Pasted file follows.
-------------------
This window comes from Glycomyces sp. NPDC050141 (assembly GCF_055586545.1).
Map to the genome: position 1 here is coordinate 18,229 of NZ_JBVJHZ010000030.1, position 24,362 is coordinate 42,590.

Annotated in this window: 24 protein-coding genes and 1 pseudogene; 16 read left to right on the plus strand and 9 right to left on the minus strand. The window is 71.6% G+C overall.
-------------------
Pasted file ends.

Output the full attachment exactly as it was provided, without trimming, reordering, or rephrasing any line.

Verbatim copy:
This window comes from Glycomyces sp. NPDC050141 (assembly GCF_055586545.1).
Map to the genome: position 1 here is coordinate 18,229 of NZ_JBVJHZ010000030.1, position 24,362 is coordinate 42,590.

Annotated in this window: 24 protein-coding genes and 1 pseudogene; 16 read left to right on the plus strand and 9 right to left on the minus strand. The window is 71.6% G+C overall.